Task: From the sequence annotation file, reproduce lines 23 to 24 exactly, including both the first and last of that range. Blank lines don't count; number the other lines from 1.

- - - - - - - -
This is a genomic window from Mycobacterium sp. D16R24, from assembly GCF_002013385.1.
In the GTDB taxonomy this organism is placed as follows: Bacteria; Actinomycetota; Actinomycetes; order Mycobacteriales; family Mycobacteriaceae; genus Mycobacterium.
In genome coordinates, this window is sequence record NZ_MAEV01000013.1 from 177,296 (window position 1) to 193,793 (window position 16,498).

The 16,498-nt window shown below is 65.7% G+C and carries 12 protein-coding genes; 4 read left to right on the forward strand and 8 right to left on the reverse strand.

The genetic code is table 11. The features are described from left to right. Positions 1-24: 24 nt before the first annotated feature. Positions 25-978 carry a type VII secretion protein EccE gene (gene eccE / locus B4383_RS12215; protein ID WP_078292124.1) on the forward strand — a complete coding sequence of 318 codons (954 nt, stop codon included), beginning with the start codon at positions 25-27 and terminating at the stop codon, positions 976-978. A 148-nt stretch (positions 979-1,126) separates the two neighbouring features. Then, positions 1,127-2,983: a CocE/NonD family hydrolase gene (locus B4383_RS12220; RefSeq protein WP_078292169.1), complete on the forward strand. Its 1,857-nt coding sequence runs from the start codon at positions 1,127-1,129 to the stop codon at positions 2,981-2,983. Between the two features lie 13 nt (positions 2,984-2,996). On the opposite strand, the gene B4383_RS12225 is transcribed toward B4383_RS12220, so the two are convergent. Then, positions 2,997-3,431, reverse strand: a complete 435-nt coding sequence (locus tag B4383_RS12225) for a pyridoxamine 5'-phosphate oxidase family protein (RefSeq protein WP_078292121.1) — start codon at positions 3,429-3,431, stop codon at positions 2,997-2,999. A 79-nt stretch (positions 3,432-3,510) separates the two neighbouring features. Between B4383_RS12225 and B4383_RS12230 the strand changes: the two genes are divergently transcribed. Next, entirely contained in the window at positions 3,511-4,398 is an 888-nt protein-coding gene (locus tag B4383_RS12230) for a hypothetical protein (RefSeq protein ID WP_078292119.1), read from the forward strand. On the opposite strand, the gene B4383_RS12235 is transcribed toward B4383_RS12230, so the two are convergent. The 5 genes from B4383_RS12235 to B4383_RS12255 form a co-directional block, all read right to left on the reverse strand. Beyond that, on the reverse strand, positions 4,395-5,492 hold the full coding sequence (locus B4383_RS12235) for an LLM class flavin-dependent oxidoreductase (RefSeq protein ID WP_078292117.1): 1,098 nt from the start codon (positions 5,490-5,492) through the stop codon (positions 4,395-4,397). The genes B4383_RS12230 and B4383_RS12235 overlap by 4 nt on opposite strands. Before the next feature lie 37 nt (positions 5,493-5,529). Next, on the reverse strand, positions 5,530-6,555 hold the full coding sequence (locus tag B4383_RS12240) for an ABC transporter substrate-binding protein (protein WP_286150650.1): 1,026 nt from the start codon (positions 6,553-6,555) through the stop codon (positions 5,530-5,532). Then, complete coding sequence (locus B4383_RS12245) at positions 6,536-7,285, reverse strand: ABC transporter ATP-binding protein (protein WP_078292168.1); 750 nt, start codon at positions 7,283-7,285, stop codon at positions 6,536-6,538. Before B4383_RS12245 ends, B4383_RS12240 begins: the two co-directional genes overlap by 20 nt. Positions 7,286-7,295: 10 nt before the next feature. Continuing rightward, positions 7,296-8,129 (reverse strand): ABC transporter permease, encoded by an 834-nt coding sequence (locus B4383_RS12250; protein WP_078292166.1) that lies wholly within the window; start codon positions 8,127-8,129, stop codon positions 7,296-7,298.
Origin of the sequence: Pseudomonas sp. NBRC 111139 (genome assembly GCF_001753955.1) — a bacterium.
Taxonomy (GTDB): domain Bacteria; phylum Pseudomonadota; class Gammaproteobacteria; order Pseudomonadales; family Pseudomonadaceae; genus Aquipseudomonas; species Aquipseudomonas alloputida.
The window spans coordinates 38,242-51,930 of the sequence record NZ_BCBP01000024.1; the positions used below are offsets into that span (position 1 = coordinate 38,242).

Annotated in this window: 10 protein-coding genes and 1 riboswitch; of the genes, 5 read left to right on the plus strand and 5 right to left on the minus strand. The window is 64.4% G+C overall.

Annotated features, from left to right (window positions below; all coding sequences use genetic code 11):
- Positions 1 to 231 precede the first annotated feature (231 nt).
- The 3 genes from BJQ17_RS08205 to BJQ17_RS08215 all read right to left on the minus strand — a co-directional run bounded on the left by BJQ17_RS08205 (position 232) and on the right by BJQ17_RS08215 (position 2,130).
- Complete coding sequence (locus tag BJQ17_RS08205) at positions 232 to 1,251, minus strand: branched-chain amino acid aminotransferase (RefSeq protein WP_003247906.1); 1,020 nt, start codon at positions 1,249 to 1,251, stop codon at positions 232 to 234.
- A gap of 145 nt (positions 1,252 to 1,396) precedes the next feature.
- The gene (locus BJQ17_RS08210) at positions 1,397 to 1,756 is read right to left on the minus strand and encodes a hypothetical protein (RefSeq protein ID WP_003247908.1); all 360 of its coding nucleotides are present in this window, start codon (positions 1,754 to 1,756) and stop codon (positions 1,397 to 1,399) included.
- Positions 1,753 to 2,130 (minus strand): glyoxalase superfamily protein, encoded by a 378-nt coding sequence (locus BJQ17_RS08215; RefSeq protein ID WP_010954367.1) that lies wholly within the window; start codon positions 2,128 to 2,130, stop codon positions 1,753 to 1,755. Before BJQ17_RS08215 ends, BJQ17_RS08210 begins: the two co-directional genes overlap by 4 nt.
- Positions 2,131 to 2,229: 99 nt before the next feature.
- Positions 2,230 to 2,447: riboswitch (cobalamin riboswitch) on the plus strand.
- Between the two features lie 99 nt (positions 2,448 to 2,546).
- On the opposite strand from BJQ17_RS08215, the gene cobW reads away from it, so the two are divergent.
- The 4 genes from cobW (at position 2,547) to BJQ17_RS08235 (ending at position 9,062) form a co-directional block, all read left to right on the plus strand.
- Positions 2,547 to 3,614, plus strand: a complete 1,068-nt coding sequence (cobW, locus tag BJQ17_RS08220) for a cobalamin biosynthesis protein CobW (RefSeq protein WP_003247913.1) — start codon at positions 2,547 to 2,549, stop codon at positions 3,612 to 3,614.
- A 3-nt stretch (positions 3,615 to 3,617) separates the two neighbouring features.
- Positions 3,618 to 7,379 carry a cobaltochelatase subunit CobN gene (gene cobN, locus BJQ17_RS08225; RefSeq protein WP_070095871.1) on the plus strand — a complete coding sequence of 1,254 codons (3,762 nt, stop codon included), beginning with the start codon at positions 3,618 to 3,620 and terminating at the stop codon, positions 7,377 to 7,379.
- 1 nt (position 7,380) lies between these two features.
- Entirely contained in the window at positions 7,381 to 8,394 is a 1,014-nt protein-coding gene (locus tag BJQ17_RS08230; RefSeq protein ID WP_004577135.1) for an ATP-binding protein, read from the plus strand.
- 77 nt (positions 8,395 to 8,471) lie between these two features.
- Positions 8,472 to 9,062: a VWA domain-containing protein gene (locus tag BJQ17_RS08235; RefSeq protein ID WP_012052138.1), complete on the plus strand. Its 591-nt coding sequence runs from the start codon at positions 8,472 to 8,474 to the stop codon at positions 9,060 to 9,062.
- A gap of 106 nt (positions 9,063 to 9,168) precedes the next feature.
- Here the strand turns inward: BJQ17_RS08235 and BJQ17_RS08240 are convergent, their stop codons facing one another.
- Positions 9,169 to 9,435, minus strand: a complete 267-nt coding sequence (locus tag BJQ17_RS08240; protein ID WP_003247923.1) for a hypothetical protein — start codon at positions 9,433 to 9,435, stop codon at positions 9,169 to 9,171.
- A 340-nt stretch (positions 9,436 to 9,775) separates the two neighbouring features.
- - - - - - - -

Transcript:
- A 3-nt stretch (positions 3,615 to 3,617) separates the two neighbouring features.
- Positions 3,618 to 7,379 carry a cobaltochelatase subunit CobN gene (gene cobN, locus BJQ17_RS08225; RefSeq protein WP_070095871.1) on the plus strand — a complete coding sequence of 1,254 codons (3,762 nt, stop codon included), beginning with the start codon at positions 3,618 to 3,620 and terminating at the stop codon, positions 7,377 to 7,379.